A Final Walk through Calgary

Our last couple of hours before our departure had arrived. We had left Banff at about 9:30 am and got into Calgary just shortly before 11, parked our car just east of downtown and set off on foot on our final walk to explore a bit more of downtown Calgary.

Calgary City Hall

The first place we passed by was Calgary City Hall, a classic sandstone building, located right opposite the Olympic Plaza. Originally constructed for the medal ceremonies for the 1988 Olympics, Olympic Plaza has become a centre of activities in downtown Calgary and many festivals are held here. During the Calgary Stampede every year pancake breakfasts are served at Olympic Plaza. During the winter it serves as a skating rink.

Olympic Plaza

The Telus Convention Centre is adjacent to the Olympic Plaza, and the Art Gallery of Calgary as well as the Glenbow Museum are right around the corner. The south-west corner of the Olympic Plaza holds the “Famous Five” sculptures commemorating 5 famous women activists who changed Canada, celebrating that women had become persons. A copy of this sculpture is located on Parliament Hill in Ottawa.

2 of the “Famous Five”: “Women are Persons”

From there we continued on to the Stephen Avenue Walk. Named after the first Canadian Pacific Railway president, Lord George Mount Stephen, it was officially declared a Canadian Historic site in 2002.Calgary experienced a huge boom in the early 1900s and as a result wealthy merchants built a variety of prestigious sandstone buildings that housed shops, saloons and restaurants. Today the entire street is a pedestrian area and surrounded by six major shopping centres, a variety of boutiques and galleries. In the summer it is the location of live performances, festivals, musical and artistic events.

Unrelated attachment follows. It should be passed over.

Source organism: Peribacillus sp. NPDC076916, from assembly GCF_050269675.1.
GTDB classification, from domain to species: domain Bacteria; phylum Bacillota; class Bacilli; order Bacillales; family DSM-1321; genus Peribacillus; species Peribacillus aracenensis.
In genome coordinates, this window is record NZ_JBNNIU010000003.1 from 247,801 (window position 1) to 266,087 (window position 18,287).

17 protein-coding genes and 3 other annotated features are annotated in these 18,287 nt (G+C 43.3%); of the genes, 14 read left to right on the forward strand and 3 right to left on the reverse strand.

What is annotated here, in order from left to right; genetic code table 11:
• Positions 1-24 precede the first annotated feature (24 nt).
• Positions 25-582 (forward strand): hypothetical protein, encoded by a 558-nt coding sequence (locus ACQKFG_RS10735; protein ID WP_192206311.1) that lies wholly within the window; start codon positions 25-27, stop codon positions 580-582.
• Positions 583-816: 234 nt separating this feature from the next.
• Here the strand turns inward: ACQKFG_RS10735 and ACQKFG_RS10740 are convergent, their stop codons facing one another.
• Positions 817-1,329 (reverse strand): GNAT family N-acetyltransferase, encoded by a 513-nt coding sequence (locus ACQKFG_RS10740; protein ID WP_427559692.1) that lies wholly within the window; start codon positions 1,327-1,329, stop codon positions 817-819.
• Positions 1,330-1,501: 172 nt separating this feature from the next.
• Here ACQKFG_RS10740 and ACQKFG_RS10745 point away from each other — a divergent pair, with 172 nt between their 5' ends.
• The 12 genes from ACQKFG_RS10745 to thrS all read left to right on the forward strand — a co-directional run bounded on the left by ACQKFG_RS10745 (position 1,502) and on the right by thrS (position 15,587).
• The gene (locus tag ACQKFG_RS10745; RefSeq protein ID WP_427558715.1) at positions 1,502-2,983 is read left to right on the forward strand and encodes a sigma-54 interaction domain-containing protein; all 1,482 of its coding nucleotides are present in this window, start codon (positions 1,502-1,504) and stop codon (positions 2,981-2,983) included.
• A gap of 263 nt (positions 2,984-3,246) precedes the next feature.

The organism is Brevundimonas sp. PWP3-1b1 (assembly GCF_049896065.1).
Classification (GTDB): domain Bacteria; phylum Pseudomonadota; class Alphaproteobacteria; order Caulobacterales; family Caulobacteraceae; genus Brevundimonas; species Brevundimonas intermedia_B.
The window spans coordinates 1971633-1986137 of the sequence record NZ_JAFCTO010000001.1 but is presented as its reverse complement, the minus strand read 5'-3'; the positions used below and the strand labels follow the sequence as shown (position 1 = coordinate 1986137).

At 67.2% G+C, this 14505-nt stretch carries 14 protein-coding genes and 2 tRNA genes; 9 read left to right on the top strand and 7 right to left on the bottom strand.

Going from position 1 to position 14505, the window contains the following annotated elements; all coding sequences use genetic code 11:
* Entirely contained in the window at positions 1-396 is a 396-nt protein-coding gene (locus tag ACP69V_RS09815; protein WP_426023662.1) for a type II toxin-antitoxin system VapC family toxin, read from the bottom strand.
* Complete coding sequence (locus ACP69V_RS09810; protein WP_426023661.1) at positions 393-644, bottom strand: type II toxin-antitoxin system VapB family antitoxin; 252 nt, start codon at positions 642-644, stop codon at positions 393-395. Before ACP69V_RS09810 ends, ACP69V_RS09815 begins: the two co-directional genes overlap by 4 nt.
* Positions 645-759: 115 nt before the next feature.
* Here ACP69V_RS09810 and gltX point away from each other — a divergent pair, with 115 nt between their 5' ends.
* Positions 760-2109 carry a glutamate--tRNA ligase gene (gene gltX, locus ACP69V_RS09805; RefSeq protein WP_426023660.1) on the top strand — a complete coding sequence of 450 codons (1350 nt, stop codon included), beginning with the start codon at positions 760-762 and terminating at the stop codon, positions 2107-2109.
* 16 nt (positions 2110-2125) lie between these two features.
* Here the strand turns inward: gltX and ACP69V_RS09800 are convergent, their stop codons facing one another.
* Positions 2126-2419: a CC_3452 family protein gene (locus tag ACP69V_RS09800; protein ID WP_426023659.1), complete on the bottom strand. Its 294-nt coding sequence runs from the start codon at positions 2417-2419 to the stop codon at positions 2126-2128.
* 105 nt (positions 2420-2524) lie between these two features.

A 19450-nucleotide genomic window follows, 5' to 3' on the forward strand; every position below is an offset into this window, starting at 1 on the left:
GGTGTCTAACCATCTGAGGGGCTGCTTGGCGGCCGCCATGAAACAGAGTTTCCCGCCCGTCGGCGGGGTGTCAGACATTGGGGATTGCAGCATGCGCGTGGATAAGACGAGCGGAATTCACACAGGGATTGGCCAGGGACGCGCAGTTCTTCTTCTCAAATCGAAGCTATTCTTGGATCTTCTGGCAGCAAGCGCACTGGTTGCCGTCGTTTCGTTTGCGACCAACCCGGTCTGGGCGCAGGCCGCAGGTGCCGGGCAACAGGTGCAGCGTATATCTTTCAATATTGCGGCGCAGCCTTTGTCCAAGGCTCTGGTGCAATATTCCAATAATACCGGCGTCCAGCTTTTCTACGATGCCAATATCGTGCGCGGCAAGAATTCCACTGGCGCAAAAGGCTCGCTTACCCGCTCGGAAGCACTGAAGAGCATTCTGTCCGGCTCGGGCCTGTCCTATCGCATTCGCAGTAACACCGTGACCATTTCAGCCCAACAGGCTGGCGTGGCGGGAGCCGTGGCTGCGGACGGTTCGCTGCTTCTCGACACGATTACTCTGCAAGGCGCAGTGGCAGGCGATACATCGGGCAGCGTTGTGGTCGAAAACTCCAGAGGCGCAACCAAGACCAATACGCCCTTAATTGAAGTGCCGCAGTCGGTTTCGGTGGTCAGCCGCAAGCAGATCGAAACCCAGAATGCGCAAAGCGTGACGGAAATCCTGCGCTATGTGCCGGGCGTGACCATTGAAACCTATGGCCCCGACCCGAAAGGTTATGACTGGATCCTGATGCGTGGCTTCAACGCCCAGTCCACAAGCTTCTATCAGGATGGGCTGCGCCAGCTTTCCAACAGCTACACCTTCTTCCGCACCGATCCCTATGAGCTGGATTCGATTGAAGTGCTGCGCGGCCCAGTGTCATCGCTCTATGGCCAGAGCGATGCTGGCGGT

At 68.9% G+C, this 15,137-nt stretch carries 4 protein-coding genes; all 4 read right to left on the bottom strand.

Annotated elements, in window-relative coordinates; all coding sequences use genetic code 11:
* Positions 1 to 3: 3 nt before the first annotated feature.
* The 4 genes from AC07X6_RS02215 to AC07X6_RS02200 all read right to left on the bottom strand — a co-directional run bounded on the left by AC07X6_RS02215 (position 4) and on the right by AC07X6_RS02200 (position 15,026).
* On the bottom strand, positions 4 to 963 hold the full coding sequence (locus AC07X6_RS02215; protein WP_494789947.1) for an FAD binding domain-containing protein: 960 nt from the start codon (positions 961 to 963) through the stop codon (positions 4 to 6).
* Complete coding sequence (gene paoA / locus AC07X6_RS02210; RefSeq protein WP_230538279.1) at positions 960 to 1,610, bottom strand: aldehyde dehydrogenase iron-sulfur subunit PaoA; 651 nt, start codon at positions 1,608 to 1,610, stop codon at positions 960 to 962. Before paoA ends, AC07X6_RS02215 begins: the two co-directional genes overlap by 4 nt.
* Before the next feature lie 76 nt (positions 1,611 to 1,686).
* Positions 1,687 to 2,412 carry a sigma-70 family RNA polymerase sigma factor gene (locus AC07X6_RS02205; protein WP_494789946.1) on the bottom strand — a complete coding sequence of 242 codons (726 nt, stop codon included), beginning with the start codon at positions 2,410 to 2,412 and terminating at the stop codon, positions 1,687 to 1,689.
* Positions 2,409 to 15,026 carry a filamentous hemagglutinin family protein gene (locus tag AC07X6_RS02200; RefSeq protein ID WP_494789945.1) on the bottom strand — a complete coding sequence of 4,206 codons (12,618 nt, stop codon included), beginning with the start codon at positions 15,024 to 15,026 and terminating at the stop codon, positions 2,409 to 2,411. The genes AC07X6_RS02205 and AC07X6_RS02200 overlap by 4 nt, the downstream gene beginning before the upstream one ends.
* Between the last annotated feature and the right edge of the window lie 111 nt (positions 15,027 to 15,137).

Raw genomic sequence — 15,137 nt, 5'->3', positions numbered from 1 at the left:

A peak at the Calgary Tower

One of Calgary’s unique features is its system of interconnected elevated walkways that connect shopping areas in numerous high-rise office towers downtown. They are called “+15s”, referring to the fact that originally these walkways had to be at least 15 feet above the streets that they were traversing.

Two more members of the “Famous Five”

The most visually stunning elevated walkway is the Royal Canadian Pacific Pavillion that is suspended above the street below. This particular facility is not accessible to the general public. Calgary’s +15s are the world largest enclosed elevated walkway system, they span 18 km and consist of 58 bridges that connect over 100 offices, retail and other buildings in downtown Calgary.

The Royal Canadian Pacific Pavillion

We decided to check out this walkway system that connects all the main buildings flanking the Stephen Avenue Walk including buildings such as the Calgary Eaton Centre, TD Square, Bankers Hall, The Bay and the Scotia Centre.

The Stephen Avenue Walk, a National Historic District

Right in the TD Square you can find a tropical refuge from city life called “Devonian Gardens”. This is one of the world’s largest indoor parks and includes waterfalls, tropical plants and flowers, a secluded woodland setting, water fountains, humongous goldfish, water turtles and many other delights. It is a wonderful place to relax, it’s open from 9 am to 9 pm every day and admission is free. On this cold winter day we enjoyed this tropical sanctuary and Calgarians and tourist alike appreciated the enclosed indoor spaces that Calgary has to offer.

The tropical refuge of Devonian Gardens

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